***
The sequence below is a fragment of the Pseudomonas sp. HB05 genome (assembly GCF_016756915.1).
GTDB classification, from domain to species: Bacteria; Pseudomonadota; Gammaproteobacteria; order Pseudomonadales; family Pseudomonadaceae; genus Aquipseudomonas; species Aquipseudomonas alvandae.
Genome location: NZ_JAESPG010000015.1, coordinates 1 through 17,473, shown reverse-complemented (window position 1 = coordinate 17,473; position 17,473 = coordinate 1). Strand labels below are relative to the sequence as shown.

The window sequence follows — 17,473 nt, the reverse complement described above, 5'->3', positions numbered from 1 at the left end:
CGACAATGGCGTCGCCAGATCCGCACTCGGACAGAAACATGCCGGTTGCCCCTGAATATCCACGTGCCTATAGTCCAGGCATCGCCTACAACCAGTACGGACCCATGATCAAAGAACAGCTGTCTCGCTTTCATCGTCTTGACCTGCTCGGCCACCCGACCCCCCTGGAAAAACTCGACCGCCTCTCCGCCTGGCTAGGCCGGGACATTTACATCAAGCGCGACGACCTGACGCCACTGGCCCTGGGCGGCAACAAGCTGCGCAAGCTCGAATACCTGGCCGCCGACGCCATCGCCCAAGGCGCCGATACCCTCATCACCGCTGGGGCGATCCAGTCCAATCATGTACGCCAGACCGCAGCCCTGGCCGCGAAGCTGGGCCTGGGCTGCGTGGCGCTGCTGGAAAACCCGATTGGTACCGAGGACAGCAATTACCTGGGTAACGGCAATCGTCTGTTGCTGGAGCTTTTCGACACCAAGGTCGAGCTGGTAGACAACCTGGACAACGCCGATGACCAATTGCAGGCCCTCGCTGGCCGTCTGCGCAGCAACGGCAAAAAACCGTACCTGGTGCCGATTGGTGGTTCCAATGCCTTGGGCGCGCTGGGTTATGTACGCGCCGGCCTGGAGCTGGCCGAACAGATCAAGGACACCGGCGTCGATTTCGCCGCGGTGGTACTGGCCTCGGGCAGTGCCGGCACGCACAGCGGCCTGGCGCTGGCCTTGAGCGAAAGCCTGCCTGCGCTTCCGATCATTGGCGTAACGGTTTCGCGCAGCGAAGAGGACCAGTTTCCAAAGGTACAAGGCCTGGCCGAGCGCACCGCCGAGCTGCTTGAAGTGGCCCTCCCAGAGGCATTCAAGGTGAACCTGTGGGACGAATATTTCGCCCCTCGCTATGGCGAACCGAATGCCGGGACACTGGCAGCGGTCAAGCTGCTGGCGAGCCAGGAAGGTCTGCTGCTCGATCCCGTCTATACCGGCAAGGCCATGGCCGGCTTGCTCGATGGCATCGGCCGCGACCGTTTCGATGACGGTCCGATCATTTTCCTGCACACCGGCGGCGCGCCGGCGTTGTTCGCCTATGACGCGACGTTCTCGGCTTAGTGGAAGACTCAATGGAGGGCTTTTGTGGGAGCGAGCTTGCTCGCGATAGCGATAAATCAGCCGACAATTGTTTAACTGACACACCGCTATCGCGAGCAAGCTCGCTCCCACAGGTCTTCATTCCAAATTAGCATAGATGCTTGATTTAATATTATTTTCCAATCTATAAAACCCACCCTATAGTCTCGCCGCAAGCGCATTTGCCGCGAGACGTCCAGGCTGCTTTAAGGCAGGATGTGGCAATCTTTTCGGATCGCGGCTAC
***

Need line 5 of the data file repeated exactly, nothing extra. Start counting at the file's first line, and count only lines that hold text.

CGACAATGGCGTCGCCAGATCCGCACTCGGACAGAAACATGCCGGTTGCCCCTGAATATCCACGTGCCTATAGTCCAGGCATCGCCTACAACCAGTACGGACCCATGATCAAAGAACAGCTGTCTCGCTTTCATCGTCTTGACCTGCTCGGCCACCCGACCCCCCTGGAAAAACTCGACCGCCTCTCCGCCTGGCTAGGCCGGGACATTTACATCAAGCGCGACGACCTGACGCCACTGGCCCTGGGCGGCAACAAGCTGCGCAAGCTCGAATACCTGGCCGCCGACGCCATCGCCCAAGGCGCCGATACCCTCATCACCGCTGGGGCGATCCAGTCCAATCATGTACGCCAGACCGCAGCCCTGGCCGCGAAGCTGGGCCTGGGCTGCGTGGCGCTGCTGGAAAACCCGATTGGTACCGAGGACAGCAATTACCTGGGTAACGGCAATCGTCTGTTGCTGGAGCTTTTCGACACCAAGGTCGAGCTGGTAGACAACCTGGACAACGCCGATGACCAATTGCAGGCCCTCGCTGGCCGTCTGCGCAGCAACGGCAAAAAACCGTACCTGGTGCCGATTGGTGGTTCCAATGCCTTGGGCGCGCTGGGTTATGTACGCGCCGGCCTGGAGCTGGCCGAACAGATCAAGGACACCGGCGTCGATTTCGCCGCGGTGGTACTGGCCTCGGGCAGTGCCGGCACGCACAGCGGCCTGGCGCTGGCCTTGAGCGAAAGCCTGCCTGCGCTTCCGATCATTGGCGTAACGGTTTCGCGCAGCGAAGAGGACCAGTTTCCAAAGGTACAAGGCCTGGCCGAGCGCACCGCCGAGCTGCTTGAAGTGGCCCTCCCAGAGGCATTCAAGGTGAACCTGTGGGACGAATATTTCGCCCCTCGCTATGGCGAACCGAATGCCGGGACACTGGCAGCGGTCAAGCTGCTGGCGAGCCAGGAAGGTCTGCTGCTCGATCCCGTCTATACCGGCAAGGCCATGGCCGGCTTGCTCGATGGCATCGGCCGCGACCGTTTCGATGACGGTCCGATCATTTTCCTGCACACCGGCGGCGCGCCGGCGTTGTTCGCCTATGACGCGACGTTCTCGGCTTAGTGGAAGACTCAATGGAGGGCTTTTGTGGGAGCGAGCTTGCTCGCGATAGCGATAAATCAGCCGACAATTGTTTAACTGACACACCGCTATCGCGAGCAAGCTCGCTCCCACAGGTCTTCATTCCAAATTAGCATAGATGCTTGATTTAATATTATTTTCCAATCTATAAAACCCACCCTATAGTCTCGCCGCAAGCGCATTTGCCGCGAGACGTCCAGGCTGCTTTAAGGCAGGATGTGGCAATCTTTTCGGATCGCGGCTAC